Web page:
A brief explanation of why a government shutdown over “Obamacare” won’t shutdown “Obamacare:”
Congress is fighting (among other things) over a continuing resolution, better known as a CR. That’s a short-term spending bill to keep the government running because the bitterly divided Congress hasn’t agreed on its normal series of annual spending bills.
But those appropriations bills – wrapped up in the CR – are for “discretionary” spending. “Discretionary” for Congress doesn’t really mean discretionary the way you and I mean discretionary: It’s not “elective” or “optional” or a trip to Italy once the piggy bank is full. It’s a technical term that wraps in a whole lot of what the government does day in and day out.
But it’s not “mandatory” spending – which includes (most of) Social Security, Medicare, Medicaid – and now the subsidies and other key parts of the Affordable Care Act. It’s not that Congress can’t change mandatory spending – it can and it does. But for our purposes here – it’s separate from discretionary spending and the CR.
In addition, a lot of the money that is discretionary was allocated in prior years – money to set up exchanges, etc., has already been spent. Stopping ACA funding doesn’t “unspend” that.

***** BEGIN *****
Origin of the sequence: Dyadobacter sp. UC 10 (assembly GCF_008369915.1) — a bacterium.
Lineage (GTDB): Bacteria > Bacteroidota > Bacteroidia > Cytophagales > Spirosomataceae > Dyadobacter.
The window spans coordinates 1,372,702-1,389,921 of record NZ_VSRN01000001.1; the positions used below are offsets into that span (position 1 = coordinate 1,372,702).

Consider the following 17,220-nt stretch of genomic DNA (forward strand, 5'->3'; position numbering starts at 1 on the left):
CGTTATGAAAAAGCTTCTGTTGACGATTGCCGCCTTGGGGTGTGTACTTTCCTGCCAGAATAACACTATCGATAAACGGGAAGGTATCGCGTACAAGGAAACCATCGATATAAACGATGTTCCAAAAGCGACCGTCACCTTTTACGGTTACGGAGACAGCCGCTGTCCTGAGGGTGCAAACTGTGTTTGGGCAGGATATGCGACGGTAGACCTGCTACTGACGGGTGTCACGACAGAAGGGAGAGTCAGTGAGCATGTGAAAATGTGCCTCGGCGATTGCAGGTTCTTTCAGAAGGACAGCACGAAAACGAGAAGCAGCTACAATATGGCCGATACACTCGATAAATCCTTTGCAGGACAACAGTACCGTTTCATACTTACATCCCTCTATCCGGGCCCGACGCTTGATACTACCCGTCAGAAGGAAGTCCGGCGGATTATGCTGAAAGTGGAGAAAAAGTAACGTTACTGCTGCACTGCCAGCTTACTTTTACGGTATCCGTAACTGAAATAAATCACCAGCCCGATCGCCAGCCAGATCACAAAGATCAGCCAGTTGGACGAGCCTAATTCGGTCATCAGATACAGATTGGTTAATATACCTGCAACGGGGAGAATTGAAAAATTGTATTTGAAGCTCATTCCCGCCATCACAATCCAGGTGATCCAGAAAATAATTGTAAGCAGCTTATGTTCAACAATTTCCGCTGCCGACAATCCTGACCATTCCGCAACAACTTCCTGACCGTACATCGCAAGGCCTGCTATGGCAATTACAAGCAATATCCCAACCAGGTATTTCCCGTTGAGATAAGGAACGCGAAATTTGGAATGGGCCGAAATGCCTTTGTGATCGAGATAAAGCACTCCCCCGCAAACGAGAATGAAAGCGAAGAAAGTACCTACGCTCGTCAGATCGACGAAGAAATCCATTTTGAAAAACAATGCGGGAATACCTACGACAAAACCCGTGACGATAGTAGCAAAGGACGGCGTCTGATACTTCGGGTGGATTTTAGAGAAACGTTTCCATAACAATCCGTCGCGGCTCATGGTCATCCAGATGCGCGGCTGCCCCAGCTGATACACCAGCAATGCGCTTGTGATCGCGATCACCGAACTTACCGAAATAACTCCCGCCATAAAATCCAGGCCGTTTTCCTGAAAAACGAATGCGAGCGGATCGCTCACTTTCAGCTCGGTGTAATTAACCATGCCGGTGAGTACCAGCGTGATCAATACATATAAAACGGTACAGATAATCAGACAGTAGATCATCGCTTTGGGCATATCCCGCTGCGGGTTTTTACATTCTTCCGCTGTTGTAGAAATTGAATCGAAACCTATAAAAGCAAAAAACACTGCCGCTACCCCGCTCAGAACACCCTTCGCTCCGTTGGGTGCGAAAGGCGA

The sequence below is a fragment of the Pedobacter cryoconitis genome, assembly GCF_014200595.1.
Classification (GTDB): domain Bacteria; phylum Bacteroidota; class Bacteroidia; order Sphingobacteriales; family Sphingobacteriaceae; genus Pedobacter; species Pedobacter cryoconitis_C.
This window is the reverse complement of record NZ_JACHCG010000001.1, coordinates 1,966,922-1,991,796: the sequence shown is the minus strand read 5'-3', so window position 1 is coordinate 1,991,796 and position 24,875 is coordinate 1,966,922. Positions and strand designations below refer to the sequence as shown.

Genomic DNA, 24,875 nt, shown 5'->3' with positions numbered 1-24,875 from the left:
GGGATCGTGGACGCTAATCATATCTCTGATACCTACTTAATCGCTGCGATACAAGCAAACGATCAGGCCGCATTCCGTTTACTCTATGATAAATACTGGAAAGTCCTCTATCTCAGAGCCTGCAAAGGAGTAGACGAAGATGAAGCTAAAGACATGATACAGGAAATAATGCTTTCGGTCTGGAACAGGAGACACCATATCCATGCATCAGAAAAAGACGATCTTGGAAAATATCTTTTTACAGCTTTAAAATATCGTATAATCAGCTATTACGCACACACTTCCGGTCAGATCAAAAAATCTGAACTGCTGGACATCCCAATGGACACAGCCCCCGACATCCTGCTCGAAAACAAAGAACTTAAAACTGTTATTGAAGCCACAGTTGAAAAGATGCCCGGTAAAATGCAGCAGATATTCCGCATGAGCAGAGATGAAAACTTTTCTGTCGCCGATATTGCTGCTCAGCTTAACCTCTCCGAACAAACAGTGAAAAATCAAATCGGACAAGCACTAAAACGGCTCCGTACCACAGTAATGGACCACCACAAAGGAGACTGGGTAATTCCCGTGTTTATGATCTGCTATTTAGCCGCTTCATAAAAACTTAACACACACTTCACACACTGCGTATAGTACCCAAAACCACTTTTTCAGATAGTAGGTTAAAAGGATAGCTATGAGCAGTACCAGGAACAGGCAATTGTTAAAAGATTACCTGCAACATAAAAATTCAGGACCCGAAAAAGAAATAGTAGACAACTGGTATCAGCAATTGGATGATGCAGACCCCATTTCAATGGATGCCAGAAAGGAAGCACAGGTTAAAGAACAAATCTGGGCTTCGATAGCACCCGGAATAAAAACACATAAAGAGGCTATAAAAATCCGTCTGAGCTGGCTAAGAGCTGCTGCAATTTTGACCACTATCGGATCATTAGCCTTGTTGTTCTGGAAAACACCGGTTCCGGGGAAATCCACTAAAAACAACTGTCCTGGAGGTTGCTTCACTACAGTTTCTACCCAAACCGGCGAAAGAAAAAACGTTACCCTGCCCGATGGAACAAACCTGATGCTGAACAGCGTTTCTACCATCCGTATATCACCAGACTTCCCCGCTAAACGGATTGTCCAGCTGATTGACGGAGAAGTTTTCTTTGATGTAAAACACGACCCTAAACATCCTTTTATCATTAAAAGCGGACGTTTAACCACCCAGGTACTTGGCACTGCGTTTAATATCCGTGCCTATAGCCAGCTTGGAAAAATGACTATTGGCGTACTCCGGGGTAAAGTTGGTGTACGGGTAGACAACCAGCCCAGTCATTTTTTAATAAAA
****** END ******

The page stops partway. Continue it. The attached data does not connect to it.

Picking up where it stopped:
So when Congress “shuts down” the government, it doesn’t shut down everything. And the administration (relying on legal precedents which the GOP may or may not like but the White House is using) has wiggle room. The basic argument is that mandatory spending, simply stated, is untouched by a shutdown – and that to keep those mandatory programs running, some of the staff and services that are paid under discretionary spending bills can keep working. They don’t get “shut down.”
That doesn’t mean that all workers in the Department of Human Services (including the Centers for Disease Control and Prevention, the National Institutes of Health, etc.) keep working – “nonessential” ones will get furloughed. HHS posted its contingency plans.
But it does mean that the Affordable Care Act health insurance exchanges open.
What is not entirely clear as I write this on Monday morning – we may learn more later today and we’ll know more tomorrow – is how the shutdown affects the troubleshooting. We all know there will be glitches in the launch; bits and pieces of certain exchanges are already delayed and I don’t think we’ll be surprised to see more problems. But it’s not yet clear, to me at least, whether they will be fixed as quickly in a shutdown as they would be without a shutdown. It’s worth nothing that much of the technical work is done by HHS contractors.
We may never know – there will be a lot of fingerpointing and blame-gaming going on. If X happens tomorrow, and can’t be fixed until, say, next Monday would that have been the case even without the shutdown? Or would it have been fixed lickety-split? I’m not sure we’ll ever know. But we’ll have plenty to write about.